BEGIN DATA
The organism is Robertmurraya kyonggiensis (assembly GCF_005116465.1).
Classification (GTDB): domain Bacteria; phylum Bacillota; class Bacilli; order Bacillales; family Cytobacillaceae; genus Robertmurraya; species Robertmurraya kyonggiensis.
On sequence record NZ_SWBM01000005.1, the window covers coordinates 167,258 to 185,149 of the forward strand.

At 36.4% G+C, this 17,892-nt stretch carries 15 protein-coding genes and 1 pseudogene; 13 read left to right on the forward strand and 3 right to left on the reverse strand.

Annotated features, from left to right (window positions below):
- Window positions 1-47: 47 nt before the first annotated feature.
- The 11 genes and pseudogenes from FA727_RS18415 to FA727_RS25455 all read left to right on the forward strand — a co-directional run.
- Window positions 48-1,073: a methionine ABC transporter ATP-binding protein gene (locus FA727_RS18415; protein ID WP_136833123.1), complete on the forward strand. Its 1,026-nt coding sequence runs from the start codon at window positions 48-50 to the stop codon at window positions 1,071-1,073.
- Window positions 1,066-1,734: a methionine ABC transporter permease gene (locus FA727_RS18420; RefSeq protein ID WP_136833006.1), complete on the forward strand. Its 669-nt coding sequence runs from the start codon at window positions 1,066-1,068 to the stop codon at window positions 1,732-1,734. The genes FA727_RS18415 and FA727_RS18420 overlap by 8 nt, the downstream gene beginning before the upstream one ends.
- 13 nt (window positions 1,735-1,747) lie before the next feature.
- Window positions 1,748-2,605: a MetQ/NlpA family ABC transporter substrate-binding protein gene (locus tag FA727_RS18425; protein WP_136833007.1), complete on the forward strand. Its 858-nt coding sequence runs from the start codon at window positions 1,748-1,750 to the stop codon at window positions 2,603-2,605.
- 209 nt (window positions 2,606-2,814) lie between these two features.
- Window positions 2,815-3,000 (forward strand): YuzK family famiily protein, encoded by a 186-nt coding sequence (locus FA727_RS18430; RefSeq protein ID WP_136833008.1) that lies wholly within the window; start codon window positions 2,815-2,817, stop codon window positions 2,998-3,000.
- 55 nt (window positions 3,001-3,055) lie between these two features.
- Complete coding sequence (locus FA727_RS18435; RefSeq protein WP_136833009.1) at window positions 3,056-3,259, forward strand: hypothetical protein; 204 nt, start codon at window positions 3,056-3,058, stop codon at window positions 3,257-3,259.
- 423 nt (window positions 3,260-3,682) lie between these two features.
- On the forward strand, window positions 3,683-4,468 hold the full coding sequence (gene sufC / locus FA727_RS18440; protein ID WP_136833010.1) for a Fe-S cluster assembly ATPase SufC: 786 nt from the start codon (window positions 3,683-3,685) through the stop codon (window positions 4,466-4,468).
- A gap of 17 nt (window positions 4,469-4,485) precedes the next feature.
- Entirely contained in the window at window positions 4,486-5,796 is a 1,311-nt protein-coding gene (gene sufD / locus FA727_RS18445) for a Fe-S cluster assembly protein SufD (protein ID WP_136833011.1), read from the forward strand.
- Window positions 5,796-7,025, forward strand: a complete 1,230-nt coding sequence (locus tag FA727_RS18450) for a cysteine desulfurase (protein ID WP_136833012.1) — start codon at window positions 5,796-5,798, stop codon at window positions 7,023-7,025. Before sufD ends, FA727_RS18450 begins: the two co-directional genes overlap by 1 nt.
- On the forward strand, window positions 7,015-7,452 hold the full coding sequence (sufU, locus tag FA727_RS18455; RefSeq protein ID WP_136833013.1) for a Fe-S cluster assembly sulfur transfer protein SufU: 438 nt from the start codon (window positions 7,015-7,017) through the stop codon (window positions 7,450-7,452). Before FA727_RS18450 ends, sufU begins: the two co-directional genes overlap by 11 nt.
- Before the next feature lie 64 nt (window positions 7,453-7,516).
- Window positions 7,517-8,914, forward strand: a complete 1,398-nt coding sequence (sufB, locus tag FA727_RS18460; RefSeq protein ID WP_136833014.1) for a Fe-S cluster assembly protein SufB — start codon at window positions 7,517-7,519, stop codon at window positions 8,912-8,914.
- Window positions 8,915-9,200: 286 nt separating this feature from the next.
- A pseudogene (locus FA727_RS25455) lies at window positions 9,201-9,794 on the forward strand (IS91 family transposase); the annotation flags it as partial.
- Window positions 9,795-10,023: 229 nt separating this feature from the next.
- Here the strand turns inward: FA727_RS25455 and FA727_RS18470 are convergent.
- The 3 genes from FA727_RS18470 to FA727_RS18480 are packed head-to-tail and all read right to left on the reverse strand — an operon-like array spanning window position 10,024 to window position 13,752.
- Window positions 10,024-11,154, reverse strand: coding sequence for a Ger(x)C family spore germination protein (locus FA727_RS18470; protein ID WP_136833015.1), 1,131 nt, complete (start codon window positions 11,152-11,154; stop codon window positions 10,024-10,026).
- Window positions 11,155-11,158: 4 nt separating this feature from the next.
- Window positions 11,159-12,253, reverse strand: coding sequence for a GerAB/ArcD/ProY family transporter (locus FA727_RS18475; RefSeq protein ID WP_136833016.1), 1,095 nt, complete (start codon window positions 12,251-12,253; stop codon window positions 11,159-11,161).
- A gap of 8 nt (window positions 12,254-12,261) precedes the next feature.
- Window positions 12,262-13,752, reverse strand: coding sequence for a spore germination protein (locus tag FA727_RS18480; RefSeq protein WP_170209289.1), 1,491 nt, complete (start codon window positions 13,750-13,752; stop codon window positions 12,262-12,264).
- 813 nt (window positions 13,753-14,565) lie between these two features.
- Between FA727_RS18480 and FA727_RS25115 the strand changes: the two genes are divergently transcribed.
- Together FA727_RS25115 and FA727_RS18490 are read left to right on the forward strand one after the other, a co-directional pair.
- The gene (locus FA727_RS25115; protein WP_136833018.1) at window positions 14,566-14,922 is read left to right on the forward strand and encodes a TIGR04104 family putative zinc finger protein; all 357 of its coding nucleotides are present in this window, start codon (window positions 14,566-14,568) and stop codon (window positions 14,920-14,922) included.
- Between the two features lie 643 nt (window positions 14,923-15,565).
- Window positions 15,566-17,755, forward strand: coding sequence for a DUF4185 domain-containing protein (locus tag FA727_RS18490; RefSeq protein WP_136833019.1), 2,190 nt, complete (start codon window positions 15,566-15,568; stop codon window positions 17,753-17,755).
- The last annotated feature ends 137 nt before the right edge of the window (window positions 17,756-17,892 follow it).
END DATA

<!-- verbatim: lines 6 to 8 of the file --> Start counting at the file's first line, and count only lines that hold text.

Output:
- Window positions 1-47: 47 nt before the first annotated feature.
- The 11 genes and pseudogenes from FA727_RS18415 to FA727_RS25455 all read left to right on the forward strand — a co-directional run.
- Window positions 48-1,073: a methionine ABC transporter ATP-binding protein gene (locus FA727_RS18415; protein ID WP_136833123.1), complete on the forward strand. Its 1,026-nt coding sequence runs from the start codon at window positions 48-50 to the stop codon at window positions 1,071-1,073.